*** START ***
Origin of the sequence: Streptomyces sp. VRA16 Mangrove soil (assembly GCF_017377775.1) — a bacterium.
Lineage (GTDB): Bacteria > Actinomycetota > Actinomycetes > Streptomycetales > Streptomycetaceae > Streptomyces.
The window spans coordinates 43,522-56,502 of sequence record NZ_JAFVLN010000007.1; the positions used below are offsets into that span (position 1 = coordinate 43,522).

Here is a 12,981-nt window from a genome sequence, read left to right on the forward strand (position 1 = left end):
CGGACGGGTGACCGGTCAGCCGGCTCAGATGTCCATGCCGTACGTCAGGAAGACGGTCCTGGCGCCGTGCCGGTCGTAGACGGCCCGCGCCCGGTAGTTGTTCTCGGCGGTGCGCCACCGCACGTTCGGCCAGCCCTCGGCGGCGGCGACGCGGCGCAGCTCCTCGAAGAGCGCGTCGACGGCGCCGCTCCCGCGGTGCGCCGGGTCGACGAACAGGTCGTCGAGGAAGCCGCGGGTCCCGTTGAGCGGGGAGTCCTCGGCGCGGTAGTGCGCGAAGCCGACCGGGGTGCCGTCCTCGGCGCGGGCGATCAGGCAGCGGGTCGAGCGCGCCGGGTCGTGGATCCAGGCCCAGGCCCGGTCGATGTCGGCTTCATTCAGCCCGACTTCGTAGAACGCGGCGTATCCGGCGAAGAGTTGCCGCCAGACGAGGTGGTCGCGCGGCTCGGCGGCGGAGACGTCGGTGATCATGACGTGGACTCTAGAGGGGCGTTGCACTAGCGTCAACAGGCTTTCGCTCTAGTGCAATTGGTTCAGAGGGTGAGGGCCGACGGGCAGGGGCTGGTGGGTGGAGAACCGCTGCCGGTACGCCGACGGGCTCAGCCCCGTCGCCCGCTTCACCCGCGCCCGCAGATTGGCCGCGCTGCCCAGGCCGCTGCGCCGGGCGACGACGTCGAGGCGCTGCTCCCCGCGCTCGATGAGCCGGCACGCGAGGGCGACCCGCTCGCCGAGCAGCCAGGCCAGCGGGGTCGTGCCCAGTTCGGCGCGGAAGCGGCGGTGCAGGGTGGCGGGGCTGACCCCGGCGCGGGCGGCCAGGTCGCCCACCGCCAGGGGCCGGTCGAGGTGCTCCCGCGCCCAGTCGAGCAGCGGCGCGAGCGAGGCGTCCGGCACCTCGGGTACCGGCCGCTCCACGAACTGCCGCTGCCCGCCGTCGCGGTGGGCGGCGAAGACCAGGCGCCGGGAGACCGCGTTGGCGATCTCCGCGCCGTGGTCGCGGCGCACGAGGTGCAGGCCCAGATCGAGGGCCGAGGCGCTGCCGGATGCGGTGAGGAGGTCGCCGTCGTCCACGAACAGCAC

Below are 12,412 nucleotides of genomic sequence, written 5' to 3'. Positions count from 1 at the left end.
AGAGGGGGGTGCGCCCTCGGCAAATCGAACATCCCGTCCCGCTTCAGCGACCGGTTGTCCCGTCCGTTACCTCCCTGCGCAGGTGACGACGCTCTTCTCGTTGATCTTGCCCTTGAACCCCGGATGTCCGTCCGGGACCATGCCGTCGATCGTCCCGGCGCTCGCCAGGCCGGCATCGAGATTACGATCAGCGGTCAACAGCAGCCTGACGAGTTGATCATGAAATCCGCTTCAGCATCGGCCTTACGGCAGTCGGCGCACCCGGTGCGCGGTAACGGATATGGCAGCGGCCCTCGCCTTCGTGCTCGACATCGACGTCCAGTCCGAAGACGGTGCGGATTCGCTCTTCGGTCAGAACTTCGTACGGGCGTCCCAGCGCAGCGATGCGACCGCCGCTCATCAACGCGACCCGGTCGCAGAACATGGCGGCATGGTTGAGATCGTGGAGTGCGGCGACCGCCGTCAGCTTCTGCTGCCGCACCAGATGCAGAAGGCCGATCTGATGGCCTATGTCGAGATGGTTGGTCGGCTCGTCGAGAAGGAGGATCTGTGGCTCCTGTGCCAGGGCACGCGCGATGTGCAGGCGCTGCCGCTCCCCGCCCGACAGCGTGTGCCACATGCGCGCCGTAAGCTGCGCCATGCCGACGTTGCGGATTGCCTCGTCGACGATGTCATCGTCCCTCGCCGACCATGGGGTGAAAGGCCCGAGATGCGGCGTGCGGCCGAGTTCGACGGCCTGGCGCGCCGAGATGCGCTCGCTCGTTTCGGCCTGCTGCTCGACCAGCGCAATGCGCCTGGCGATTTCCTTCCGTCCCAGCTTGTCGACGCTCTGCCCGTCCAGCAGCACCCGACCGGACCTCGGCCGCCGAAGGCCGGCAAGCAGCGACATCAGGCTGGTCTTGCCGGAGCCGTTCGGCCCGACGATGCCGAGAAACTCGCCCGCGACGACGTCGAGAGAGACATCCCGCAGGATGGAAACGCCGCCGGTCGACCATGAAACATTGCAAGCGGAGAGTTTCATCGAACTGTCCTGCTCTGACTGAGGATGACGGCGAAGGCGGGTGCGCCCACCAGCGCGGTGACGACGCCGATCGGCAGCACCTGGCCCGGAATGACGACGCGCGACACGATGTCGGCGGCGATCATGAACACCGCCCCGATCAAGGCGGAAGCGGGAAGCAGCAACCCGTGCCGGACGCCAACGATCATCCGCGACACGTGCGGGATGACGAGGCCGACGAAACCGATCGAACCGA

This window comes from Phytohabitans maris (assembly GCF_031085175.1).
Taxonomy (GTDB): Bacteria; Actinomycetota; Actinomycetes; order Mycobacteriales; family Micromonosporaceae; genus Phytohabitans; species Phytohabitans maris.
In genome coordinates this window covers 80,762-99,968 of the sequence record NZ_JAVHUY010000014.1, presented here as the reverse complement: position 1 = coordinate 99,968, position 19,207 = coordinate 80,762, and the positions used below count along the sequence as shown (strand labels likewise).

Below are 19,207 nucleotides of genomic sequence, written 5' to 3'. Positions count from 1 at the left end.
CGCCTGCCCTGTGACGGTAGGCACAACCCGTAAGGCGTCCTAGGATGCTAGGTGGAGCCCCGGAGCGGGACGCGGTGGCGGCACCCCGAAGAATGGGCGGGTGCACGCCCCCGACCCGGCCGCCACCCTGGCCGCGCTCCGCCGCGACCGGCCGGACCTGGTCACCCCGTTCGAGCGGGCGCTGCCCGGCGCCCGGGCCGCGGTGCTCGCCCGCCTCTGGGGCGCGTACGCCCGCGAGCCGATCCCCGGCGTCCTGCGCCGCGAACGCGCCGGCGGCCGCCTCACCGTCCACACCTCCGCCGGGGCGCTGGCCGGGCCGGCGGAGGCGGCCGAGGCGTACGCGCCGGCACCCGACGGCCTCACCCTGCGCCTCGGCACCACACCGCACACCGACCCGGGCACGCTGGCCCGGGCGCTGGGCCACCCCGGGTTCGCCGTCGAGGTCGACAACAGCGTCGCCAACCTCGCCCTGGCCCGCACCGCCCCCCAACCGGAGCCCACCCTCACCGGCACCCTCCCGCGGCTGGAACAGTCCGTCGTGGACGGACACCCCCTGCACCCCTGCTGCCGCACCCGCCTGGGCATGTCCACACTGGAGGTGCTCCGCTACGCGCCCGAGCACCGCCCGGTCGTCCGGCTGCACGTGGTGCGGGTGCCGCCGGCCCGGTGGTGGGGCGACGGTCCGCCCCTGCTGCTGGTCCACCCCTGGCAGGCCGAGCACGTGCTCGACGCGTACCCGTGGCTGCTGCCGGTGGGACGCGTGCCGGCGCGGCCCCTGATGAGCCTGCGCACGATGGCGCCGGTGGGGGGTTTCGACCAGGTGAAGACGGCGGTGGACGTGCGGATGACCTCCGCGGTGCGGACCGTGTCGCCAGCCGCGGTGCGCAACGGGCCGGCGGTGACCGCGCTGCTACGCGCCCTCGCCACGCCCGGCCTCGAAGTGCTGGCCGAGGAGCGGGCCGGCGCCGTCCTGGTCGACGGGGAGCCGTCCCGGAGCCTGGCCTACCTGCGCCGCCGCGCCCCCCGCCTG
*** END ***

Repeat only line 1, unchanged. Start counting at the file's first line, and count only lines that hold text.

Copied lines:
Origin of the sequence: Streptomyces sp. VRA16 Mangrove soil (assembly GCF_017377775.1) — a bacterium.